To cope with the supernatant problem, so-called twostage digestion is now widely used, since it separates the function of gas production from the function of releasing supernatant liquor. That is to say, two-stage digestion provides primary and secondary digester tanks operating in series. Raw sludge is fed to the primary tank at the aforementioned diurnally varying rates and concentrations, the tank being so large as to absorb such fluctuations while providing digestive operational stability and load shock resistance. No attempt is made to derive supernatant liquor from the primary digester tank; rather, there are maintained in the primary digestion stage a favorable digestion temperature and a favorable pH while only a small proportion of digestible matter is carried over to the second stage in order to avoid deterioration of the supernatant liquor. Therefore, the volume provided by the primary digester tank should be ample enough to transfer to the secondary digestion stage a sludge containing an amount of residual gasiable matter sufficiently small to allow supernatant liquor to be released as undisturbed as is possible from the secondary stage or tank.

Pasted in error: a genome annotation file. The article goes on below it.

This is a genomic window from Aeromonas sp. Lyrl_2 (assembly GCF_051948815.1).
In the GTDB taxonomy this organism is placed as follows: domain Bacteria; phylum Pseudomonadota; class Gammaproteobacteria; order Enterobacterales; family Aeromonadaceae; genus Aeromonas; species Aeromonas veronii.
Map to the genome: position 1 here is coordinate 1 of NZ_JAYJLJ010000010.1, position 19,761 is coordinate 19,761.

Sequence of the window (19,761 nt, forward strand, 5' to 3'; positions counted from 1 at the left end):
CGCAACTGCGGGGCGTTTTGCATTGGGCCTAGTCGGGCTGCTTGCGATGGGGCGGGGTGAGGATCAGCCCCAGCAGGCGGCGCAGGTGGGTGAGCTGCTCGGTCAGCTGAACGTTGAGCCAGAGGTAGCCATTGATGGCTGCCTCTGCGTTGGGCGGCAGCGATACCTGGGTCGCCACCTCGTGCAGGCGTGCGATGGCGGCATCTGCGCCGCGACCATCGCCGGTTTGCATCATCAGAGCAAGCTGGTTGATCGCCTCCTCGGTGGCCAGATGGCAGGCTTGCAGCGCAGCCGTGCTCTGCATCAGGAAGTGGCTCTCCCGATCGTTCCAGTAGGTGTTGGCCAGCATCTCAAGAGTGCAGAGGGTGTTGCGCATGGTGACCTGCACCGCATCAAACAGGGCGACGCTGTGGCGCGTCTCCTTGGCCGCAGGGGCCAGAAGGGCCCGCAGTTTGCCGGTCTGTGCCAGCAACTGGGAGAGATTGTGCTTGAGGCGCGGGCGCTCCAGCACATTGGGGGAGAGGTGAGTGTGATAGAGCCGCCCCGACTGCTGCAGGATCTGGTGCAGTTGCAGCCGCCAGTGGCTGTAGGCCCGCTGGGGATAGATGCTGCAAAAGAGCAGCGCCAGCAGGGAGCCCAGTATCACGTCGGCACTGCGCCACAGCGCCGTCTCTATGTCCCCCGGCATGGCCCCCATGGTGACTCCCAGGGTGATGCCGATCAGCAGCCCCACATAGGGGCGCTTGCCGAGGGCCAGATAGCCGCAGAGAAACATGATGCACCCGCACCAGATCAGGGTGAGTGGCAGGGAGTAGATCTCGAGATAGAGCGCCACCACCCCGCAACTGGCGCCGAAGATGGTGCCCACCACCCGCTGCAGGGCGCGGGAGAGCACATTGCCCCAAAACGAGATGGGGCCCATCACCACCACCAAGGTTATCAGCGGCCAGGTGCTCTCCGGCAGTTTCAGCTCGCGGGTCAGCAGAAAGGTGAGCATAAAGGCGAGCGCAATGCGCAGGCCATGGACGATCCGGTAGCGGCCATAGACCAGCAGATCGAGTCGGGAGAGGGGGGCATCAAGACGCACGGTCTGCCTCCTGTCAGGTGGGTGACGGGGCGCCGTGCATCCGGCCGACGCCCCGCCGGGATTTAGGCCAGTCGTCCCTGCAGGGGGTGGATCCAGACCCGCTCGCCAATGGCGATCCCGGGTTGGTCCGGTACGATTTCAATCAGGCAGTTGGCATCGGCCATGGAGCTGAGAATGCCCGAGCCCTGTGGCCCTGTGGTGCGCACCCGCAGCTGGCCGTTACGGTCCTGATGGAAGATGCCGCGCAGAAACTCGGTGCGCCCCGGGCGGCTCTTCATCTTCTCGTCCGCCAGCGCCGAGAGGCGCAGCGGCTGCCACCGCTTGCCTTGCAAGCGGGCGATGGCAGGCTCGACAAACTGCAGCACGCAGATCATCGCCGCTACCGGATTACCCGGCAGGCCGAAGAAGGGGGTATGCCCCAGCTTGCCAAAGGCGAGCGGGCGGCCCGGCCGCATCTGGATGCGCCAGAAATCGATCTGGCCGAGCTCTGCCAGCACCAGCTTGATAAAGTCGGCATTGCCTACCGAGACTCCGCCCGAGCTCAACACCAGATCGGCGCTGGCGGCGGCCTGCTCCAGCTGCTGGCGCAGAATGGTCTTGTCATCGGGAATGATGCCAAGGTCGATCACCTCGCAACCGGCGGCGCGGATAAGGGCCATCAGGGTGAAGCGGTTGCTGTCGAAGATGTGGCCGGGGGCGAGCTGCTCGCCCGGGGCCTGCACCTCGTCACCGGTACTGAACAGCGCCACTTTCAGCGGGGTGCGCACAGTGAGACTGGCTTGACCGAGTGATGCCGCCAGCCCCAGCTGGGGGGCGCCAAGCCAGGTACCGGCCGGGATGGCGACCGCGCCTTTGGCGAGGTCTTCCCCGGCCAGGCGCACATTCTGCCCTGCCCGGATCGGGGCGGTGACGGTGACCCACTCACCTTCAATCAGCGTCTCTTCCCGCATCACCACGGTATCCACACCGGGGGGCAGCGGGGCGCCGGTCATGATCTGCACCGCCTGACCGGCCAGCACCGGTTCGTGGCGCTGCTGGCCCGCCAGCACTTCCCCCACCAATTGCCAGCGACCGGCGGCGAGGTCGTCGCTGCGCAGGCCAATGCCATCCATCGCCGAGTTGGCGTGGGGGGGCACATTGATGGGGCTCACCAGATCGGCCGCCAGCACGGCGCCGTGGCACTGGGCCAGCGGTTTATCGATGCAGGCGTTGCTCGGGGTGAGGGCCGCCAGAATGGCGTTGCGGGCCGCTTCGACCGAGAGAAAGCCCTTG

In the operation of conventional two-stage digestion it is important that the solids concentration in the raw sludge feed be maintained within such limits that it is neither too high nor too low. If the concentration were too high it will deteriorate the quality of the supernatant liquor thereby rendering the secondary stage useless; if the concentration were too dilute the alkalinity concentration will be lowered, the pH will be depressed, the environment will be rendered biologically unfavorable so that the primary digestion stage will fail.